After 37 years of questioning guests on television, Ted Koppel found himself on the other side of the microphone last night at the ARCO Forum.
In a question and answer format,
Koppel, the host of ABC's "Nightline," made clear that although he is an objective on-air journalist, he still has his own beliefs and biases.
"Journalists are some of the most opinionated people I know," Koppel said. "We just can't show it on camera."
The tables turned, Alex S. Jones, director of the Shorenstein Center on the Press, Politics and Public Policy, used excerpts from Koppel's most recent book--Off Camera: Private Thoughts Made Public--to press the seasoned journalist on some of his personal views.
Jones told Koppel that he was a rarity in journalism for his willingness to express personal ideas while still on the air.
"People watching me each night have come to believe that they already know my opinions," Koppel said. "But I'd rather have people dislike me for what I truly believe, than like me for what they think I believe."
But the late-night news anchor of 20 years said a journalist's role is to look at the information they convey critically and with skepticism.
"People who have no one else to speak for them feel that the press is their only outlet," Koppel told The Crimson in an interview. "To use the old cliche: journalists [are to] discomfort the powerful and comfort the powerless."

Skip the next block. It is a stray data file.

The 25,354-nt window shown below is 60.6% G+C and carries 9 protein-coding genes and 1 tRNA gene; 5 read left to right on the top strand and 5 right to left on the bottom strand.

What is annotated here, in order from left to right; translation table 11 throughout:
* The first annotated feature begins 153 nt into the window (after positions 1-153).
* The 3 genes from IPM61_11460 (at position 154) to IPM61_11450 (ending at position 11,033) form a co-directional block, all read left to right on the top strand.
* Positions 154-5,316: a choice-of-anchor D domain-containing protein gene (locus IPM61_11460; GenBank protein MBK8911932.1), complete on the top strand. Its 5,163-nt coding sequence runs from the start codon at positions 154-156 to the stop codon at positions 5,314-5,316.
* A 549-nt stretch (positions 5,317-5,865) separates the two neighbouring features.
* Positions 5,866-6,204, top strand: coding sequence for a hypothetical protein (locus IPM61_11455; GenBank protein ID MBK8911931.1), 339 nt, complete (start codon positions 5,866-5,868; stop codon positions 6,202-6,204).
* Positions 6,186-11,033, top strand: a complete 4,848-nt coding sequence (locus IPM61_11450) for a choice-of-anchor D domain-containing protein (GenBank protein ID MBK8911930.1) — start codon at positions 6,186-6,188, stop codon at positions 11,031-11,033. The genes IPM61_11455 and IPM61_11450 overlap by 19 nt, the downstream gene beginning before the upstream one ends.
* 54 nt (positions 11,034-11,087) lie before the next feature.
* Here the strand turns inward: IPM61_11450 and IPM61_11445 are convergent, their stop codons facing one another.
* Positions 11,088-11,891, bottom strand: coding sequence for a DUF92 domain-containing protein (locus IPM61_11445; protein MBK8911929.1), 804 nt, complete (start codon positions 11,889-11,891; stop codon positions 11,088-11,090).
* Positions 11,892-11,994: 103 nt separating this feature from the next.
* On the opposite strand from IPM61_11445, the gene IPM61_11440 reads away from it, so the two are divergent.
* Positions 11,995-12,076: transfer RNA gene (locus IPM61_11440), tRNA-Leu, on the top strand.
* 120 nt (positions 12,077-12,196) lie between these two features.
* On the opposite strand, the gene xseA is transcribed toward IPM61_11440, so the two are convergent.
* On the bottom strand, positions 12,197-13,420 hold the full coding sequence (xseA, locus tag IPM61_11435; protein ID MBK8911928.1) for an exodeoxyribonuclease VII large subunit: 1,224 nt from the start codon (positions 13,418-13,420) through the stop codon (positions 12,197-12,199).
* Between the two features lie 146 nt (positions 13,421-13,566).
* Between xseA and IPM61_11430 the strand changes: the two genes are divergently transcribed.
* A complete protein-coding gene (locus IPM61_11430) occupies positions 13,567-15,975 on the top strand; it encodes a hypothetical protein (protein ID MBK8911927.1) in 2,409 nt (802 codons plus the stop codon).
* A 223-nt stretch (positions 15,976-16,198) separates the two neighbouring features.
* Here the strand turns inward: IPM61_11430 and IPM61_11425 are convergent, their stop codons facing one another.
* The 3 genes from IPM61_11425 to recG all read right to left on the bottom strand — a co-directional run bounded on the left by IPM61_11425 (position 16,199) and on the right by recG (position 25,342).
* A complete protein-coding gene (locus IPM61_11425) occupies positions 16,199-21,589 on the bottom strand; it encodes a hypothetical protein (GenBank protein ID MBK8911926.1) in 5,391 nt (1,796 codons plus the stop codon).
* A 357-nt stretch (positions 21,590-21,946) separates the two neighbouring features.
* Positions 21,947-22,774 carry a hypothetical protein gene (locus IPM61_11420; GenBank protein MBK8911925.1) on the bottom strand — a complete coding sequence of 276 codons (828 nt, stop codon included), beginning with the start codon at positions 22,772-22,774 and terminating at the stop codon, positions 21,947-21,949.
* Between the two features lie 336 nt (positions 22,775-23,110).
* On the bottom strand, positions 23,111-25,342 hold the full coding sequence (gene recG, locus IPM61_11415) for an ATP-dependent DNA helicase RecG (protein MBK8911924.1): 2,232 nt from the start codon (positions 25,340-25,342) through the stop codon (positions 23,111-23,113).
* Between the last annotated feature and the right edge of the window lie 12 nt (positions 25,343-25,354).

Koppel, who is in his 37th year with the ABC network, disapproved of the mistrust between the press and those that they cover today.
He said some of the hostility has been caused by journalists trying to get past press releases in search of the "real" story.
"Getting it on first has become more important than getting it right," Koppel said. "This creates a problem."
In a humorous analogy, Koppel compared society's view of the media and himself with peoples' view of Congress and their own representative.
"People will approach me on the street and say, 'I hate the media! But I like you,'" he said.
Addressing a concern that the media violates peoples' right to privacy, Koppel said journalists need to be more discreet in their coverage of citizens in the news.
"It varies with respect to whether they are running for national public office or when a private citizen becomes a part of a crisis," he said. "[The private citizen] didn't choose to be news items. This is where we need to be much more sensitive."
The English-born Koppel said presidential candidates' families are fair journalistic game when the candidate "injects their wife or children into the campaign even for the most harmless reasons."
"If you don't use them for politics, I won't use them for journalism," he said.
Aware that his career is not everlasting, Koppel said he thinks there are dozens of capable journalists in network television today that could take his place.
He said ABC would not need to find a Ted Koppel replica, but should hire someone who will bring things he could not.